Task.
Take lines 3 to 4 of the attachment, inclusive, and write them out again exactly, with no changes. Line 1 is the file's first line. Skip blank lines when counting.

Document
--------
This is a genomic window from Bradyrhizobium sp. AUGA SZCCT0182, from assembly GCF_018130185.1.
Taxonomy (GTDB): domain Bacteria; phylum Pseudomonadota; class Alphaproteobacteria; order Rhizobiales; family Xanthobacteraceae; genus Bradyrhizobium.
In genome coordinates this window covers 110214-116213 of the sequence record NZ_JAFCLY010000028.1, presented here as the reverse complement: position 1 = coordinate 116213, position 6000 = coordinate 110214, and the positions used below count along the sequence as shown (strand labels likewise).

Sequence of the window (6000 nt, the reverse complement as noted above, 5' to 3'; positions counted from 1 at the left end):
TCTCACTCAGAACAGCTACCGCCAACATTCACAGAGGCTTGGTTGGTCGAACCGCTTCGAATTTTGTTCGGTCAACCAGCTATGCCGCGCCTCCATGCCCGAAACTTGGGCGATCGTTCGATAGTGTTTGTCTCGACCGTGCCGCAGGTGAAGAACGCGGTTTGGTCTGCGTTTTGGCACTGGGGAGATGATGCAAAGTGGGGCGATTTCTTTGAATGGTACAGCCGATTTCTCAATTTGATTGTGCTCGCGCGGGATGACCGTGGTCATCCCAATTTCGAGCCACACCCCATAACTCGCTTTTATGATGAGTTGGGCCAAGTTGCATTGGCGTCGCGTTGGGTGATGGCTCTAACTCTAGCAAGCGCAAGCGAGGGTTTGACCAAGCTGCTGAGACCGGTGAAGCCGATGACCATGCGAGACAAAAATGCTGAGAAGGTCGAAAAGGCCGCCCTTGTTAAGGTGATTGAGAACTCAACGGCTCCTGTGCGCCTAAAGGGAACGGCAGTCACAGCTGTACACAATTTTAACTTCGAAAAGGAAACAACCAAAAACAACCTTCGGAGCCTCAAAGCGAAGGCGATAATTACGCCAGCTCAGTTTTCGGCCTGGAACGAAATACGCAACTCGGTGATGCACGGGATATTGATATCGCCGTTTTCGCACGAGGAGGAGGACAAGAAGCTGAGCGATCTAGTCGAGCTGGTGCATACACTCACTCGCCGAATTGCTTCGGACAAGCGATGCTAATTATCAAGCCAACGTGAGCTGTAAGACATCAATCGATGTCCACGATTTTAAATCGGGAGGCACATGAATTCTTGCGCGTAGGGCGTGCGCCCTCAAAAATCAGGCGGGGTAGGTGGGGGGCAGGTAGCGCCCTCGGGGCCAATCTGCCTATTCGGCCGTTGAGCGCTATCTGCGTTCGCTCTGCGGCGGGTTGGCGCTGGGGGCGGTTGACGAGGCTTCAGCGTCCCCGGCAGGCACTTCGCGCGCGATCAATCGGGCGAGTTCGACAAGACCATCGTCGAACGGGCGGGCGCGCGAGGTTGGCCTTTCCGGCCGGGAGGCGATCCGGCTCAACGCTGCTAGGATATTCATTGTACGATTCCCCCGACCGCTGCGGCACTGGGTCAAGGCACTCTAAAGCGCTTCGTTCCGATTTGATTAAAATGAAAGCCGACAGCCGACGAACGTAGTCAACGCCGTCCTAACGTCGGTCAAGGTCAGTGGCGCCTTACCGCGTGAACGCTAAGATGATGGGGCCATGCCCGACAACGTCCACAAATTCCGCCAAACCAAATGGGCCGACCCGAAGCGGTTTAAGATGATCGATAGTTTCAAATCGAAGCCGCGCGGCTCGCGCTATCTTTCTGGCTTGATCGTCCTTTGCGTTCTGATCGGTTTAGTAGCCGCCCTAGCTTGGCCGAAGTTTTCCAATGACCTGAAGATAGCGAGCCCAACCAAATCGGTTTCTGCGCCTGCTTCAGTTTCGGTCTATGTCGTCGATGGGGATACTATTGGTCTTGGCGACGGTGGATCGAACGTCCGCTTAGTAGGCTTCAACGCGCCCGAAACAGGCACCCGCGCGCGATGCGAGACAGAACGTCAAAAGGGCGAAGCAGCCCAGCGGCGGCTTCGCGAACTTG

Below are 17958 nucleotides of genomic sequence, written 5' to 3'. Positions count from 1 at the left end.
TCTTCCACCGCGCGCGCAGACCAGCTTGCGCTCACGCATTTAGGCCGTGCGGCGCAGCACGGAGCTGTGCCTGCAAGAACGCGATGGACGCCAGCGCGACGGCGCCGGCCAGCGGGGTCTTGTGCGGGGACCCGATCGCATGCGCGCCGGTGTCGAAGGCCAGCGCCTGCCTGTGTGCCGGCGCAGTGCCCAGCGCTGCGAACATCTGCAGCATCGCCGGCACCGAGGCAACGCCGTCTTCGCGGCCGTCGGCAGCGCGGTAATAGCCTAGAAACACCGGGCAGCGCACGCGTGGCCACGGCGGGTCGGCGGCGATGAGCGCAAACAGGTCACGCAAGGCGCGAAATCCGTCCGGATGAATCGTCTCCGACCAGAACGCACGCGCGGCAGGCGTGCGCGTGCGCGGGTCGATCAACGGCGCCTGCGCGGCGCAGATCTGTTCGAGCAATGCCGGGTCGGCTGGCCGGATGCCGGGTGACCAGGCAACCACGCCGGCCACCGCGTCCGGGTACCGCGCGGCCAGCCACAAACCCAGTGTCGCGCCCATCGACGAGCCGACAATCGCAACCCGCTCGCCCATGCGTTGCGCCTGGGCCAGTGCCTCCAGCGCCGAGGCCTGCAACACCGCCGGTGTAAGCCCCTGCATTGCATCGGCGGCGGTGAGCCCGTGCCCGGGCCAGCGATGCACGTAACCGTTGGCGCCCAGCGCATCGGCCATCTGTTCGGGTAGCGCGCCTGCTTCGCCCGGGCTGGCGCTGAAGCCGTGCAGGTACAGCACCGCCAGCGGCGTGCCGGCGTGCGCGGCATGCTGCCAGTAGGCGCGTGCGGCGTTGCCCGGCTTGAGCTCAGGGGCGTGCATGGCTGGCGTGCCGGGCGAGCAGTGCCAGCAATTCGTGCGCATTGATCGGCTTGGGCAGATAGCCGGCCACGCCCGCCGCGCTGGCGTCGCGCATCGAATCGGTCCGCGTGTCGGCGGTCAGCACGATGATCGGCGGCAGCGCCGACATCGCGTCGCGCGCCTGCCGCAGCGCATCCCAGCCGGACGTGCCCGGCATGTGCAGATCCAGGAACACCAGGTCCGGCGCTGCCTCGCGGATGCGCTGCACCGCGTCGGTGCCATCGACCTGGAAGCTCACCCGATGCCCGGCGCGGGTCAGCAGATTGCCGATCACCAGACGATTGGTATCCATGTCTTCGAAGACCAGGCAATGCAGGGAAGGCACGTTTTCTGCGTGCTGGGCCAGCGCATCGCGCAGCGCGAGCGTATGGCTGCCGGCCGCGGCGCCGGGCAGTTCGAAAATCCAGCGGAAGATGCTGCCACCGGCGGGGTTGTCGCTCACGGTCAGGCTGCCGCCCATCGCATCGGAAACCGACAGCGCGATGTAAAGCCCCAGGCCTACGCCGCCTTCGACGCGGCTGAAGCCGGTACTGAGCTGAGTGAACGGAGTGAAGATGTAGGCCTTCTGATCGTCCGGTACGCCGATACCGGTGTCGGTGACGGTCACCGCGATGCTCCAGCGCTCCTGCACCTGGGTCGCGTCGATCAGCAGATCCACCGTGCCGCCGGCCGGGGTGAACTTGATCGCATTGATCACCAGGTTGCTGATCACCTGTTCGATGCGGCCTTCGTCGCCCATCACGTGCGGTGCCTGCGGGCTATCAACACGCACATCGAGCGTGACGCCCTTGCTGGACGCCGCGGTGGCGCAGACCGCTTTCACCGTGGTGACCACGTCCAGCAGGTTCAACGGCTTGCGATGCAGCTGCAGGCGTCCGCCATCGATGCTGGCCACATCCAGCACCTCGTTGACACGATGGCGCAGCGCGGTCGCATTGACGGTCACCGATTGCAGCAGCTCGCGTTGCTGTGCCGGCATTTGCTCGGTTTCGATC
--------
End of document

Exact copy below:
In genome coordinates this window covers 110214-116213 of the sequence record NZ_JAFCLY010000028.1, presented here as the reverse complement: position 1 = coordinate 116213, position 6000 = coordinate 110214, and the positions used below count along the sequence as shown (strand labels likewise).

Sequence of the window (6000 nt, the reverse complement as noted above, 5' to 3'; positions counted from 1 at the left end):